Thursday, February 18, 2016
Putting Our Genealogical Skills
to Other Uses
Every once in a while, I do break away from my computer and venture out into the real world. Yesterday, the occasion was a lunch meeting with a friend who had recently recuperated from surgery.
Since we both are genealogy fanatics, it was no surprise that the conversation eventually drifted toward our Topic of Prime Interest. Now that she was past the pain-medicated, bed-ridden stage, my friend wanted to pick up on some projects she had set aside—as would be expected—but she also had a new one in mind.
This new project was unlike any genealogical research you'd expect to do in the usual pursuit of family history secrets. My friend wants to put her search skills to use to find a former neighbor she fondly remembers from her childhood.
She had already made some headway in this fresh pursuit, mainly thanks to our local library's extensive collection of city directories. It certainly helps to know both the name and the address of the person whom you're seeking, and even though this was a memory dredged up from the blur of childhood, there are just some things we don't forget.
As sometimes happens when we run into these special people who are so kind to children, this woman my friend was seeking apparently ended up having no children of her own. She likely displaced this disappointment with ideas on how she could be a blessing to other people's children. That is exactly what made this woman stand out in my friend's life, so many decades later.
Now, knowledgeable about how to put these genealogical research skills to work, my friend is applying what she knows about how to search to this very different type of family history project. Maybe, just maybe, she can find a living relative and send her thanks by proxy.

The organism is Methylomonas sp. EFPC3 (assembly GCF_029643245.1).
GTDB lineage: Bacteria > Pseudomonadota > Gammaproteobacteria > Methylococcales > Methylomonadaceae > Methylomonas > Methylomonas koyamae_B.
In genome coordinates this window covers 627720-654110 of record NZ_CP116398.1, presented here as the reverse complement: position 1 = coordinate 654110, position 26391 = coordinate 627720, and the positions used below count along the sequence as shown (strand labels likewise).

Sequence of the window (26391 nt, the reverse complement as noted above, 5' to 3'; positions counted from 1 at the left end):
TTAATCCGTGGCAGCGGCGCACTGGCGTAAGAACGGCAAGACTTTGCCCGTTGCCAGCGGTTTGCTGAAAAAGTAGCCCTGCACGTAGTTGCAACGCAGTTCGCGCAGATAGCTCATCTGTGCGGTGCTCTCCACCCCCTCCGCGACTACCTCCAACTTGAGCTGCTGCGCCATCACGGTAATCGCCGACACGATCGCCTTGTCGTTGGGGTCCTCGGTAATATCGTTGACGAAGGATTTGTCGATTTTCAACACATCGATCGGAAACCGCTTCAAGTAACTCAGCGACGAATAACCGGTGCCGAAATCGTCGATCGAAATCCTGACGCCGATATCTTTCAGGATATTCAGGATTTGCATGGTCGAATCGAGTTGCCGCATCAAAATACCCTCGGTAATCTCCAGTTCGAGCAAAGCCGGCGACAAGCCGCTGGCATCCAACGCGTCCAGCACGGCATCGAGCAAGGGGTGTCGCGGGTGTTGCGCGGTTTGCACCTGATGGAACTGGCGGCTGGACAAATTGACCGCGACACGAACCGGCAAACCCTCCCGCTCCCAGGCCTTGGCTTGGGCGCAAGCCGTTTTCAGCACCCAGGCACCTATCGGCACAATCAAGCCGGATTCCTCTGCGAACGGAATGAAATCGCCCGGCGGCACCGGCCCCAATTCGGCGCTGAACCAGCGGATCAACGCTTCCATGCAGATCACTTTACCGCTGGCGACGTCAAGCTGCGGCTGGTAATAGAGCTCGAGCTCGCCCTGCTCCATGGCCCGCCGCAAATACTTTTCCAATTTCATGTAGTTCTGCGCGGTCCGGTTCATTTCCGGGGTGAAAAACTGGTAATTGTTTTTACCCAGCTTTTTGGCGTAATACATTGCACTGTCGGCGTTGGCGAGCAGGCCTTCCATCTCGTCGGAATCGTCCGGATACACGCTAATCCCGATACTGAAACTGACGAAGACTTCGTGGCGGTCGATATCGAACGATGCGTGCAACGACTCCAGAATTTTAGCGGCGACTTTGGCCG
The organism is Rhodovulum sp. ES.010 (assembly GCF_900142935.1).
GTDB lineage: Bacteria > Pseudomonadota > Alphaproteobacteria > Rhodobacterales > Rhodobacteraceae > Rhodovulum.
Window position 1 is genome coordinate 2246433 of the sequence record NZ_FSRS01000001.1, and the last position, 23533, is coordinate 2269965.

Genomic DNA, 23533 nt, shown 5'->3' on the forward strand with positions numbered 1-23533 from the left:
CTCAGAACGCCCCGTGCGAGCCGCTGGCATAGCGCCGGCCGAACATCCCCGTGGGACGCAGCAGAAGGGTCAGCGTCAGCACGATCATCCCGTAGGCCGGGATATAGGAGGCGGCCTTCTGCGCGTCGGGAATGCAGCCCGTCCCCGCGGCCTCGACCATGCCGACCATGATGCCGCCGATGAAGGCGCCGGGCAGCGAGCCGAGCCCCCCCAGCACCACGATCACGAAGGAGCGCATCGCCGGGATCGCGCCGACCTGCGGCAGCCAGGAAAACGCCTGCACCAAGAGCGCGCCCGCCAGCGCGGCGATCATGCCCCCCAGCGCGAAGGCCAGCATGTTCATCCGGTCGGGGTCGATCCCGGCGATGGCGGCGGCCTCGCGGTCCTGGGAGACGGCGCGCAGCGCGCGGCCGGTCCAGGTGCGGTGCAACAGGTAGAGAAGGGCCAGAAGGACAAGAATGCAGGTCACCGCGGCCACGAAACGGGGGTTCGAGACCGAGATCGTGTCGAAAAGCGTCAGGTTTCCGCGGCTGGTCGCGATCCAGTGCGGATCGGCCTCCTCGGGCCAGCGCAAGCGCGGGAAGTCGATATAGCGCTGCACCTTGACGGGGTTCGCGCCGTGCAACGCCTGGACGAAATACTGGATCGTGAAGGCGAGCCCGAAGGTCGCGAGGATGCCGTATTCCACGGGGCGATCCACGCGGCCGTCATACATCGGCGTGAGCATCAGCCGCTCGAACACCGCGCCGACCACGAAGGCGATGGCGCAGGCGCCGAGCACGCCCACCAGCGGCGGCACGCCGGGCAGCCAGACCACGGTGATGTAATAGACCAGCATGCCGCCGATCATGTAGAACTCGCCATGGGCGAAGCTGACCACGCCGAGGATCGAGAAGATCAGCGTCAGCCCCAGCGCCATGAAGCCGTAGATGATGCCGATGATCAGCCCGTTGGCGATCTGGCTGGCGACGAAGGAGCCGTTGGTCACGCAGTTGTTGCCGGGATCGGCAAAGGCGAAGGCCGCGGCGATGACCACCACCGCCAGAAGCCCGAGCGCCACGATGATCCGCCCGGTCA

My friend's idea got me to thinking about my own collection of people from my childhood about whom I've always wondered. Whatever became of them? I can find out, you know. We all can. If we've learned how to ferret out the details on our missing great-great-grandparents, we can apply those same skills to find almost anyone.
I think about the German immigrant widow who lived down the block from our family in my youngest years. I never saw her, other than when she was walking home from the grocery store, wheeled basket towed behind her. I still can clearly see her faded dress, her black old-lady shoes and the dark seam of her stockings—still carefully straightened—at the back of her swollen legs.
I always wondered who she was—especially since neither of my parents ever engaged her in conversation, nor did I see anyone else in the neighborhood interact with her. Hers was the oldest house on the block—an old style building, dark in the recesses of overgrown trees and bushes—while everyone else's house was of the cookie-cutter vintage so prevalent in early post-war suburbia. It was as if the world decided to go on without her, but she just held her turf despite such notions of "progress."
It occurred to me, in yesterday's conversation, that though I've "always wondered" about her, now—if I want to—I can find out who she was. I have the skills and the resources, and I know how to use them. I have no idea what good it might be to find out, but it will somehow speak to that insatiable childhood curiosity that has apparently never left me.
I don't doubt that others may share that call of the "always wondered" but as-yet-unsolved tiny mysteries of our childhood. There are many such quests: wishes to reconnect with elementary school teachers to tell them a long-overdue thank you for their patience with our impossible childish selves. Regrets that we never went back home to tell someone the rest of the story—the story they hoped they would hear—of how our lives turned out. Those missed chances to find out whatever happened when we went one way and our childhood friends went the other way.
Though we may share such calls from a melancholy past, what's different now is that we have the tools and the skills to find out the answers for ourselves—and then, just maybe, to do something about what we discover.
Above: "Moonrise," 1884 oil on canvas by Polish artist, Stanisław Masłowski; courtesy Wikipedia; in the public domain.